Amid one of the most unusual times in our modern history, Hedges Regional Speech and Hearing Center continues to diligently focus on keeping people hearing.
In addition to the standard household chores under the umbrella of activities of daily living, one of the most important services home care provides, officials say, is respite care for family members providing primary home care in a longterm circumstances.
As many are finding ways during the COVID-19 pandemic to navigate through uncertainty and changes in routines, mental health services in Enid remain steadfast in their mission to guide and help patients.
Serving those being underserved. That is the focus of Great Salt Plains Health Center (GSP), which started in Alfalfa County but has continued to expand into several other surrounding counties.
From injuries to illness and all other medical concerns, Enid’s urgent care clinics have one goal: treat immediate health care needs as quickly as possible to every member of the community.
Autry Technology Center bills itself as the "healthcare hub of northwest Oklahoma," offering three full-time health science career training programs for high school students and adults and five advanced medical classes for adults only.
Northwestern Oklahoma State University’s nationally accredited BSN to DNP program met with 100% success when its first class graduated in July 2019, and now the university is building on that success.
Through a year of pandemic, and all the challenges it’s brought, St. Mary’s Regional Medical Center has not only adapted to the crisis but continued to grow its services and medical staff.
❝(COVID-19) could never take away our drive for patient safety, for quality care ... Regardless of what happens, it didn’t take away our drive to keep our patients safe and care for all of the patients that we possibly can within the facility.❞ — Kenna Wilson, RN, MSN, interim chief hospital executive, vice president of nursing and chief nursing officer.
Pre-COVID-19, Enid area ombudsman supervisor Julie Torson would visit three to four long-term care facilities a day, three to four times a week. Since March 2020, all of her work for the Long-Term Care Authority of Enid Area Agency on Aging instead has been from home, through virtual visits.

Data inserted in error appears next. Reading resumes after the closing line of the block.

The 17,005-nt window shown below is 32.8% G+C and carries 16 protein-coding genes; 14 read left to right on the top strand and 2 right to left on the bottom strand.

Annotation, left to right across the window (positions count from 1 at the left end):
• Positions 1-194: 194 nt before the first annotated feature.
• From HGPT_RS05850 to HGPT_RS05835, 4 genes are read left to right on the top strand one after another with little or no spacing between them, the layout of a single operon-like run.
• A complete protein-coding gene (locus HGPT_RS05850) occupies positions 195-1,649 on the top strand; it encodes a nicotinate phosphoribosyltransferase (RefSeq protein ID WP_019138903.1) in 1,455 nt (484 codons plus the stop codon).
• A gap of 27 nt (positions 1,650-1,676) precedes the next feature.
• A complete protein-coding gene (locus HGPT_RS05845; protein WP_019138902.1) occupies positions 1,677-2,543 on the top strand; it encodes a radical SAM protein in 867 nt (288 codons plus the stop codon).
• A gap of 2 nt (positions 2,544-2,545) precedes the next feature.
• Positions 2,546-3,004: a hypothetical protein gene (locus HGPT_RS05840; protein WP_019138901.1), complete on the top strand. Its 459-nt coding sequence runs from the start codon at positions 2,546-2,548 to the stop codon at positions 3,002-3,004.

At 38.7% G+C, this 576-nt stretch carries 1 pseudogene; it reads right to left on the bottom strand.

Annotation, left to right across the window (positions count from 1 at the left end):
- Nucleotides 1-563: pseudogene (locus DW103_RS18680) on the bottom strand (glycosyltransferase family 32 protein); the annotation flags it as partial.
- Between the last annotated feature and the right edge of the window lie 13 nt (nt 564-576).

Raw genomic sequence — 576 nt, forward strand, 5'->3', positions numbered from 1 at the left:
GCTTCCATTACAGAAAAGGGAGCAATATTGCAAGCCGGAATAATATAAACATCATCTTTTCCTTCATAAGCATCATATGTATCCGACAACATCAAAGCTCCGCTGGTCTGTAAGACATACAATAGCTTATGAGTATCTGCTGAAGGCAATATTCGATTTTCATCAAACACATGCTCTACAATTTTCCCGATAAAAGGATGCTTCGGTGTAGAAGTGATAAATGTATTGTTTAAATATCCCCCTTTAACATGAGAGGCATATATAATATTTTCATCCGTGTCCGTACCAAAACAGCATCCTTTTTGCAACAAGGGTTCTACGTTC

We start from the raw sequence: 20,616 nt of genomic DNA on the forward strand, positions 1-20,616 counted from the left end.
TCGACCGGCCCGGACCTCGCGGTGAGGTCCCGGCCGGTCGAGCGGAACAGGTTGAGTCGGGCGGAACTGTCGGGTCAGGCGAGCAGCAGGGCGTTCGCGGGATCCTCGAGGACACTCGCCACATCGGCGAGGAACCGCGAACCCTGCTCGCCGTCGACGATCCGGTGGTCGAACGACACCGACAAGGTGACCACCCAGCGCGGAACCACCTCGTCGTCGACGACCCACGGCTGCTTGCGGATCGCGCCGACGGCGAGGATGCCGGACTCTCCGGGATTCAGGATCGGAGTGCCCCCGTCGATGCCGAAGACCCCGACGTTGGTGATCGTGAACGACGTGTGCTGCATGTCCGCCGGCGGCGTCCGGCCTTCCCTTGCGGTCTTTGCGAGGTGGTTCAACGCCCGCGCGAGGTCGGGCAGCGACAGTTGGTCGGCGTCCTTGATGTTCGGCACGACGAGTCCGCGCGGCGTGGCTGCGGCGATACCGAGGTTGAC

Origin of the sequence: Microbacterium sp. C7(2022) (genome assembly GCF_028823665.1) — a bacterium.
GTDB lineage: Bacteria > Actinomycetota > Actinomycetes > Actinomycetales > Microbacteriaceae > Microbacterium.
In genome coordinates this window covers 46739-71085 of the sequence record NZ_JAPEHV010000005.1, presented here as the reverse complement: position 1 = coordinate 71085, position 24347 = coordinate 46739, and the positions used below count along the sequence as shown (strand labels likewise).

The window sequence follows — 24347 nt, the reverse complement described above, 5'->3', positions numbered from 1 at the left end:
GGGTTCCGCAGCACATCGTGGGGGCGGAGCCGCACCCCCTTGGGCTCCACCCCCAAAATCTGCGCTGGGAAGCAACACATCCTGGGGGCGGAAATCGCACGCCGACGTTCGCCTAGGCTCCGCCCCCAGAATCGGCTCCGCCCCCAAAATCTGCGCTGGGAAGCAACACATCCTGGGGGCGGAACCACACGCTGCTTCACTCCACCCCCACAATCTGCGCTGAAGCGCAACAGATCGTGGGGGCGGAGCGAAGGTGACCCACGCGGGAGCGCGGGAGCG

In 2000, Matt Dixon decided to pack up his family and move back to his native Okeene, where there was a wheat flour mill, to start Mountain Country Foods.
When videographer Jack Quirk moved to Hennessey in 1980, he had no idea that 40 years later he’d still be there, so rooted into the community.
In 2007, three friends in this northwestern Oklahoma community were looking for a common space to welcome others into the craft they loved, and they found it in Scrapbook 101.
It was considered radical when K.V. Williams and partner Larry Hammer opened their first Jiffy Trip convenience store in Cherokee in 1972.
For 10 years, Doug and Kristin daSilva have operated Red Rock Firearms in Enid on the premise of promoting the sport of shooting, gun safety and a strong belief in the second amendment.
In Fairview, when you go to the bank to deposit a check, to the gas station to fill your tank or to the coffee shop down the street to buy your daily cup of Joe, everybody knows your name.
While the COVID-19 pandemic forced significant changes in everyday life, and forced closure of some small businesses, select eateries in the area weathered the crisis by offering new and different services, and doubling down on diners’ favorites.
While other businesses have made visible progress in The District, Enid’s up-and-coming retail corridor, development plans still are on hold for a new movie theater and trampoline park — largely because of the COVID-19 pandemic.
Keston Cook studied a lot of different aspects of airport management during his time at Oklahoma State University, but few young airport managers could anticipate taking the helm of a busy regional airport, with an active role in supporting military flight operations, at the height of a global pandemic.
Despite the challenges of COVID-19, Vance Air Force Base continued its record of being the most productive pilot training base in the Air Force in 2020, and it is moving forward by implementing new training processes and major upgrades to base infrastructure.
Greater Enid Chamber of Commerce president and CEO Jon Blankenship said he’s hopeful that 2021 will see a restart to some of the region’s major events, beginning with the Northwest District Junior Livestock Show.
Visit Enid, the city’s convention and visitors bureau, is entering its 11th year, and director Marcy Jarrett said the three-person team has fulfilled the two directives they received when the bureau was founded.
The Strate Business Center — located behind Autry Technical Center — is a place where business dreams can come true.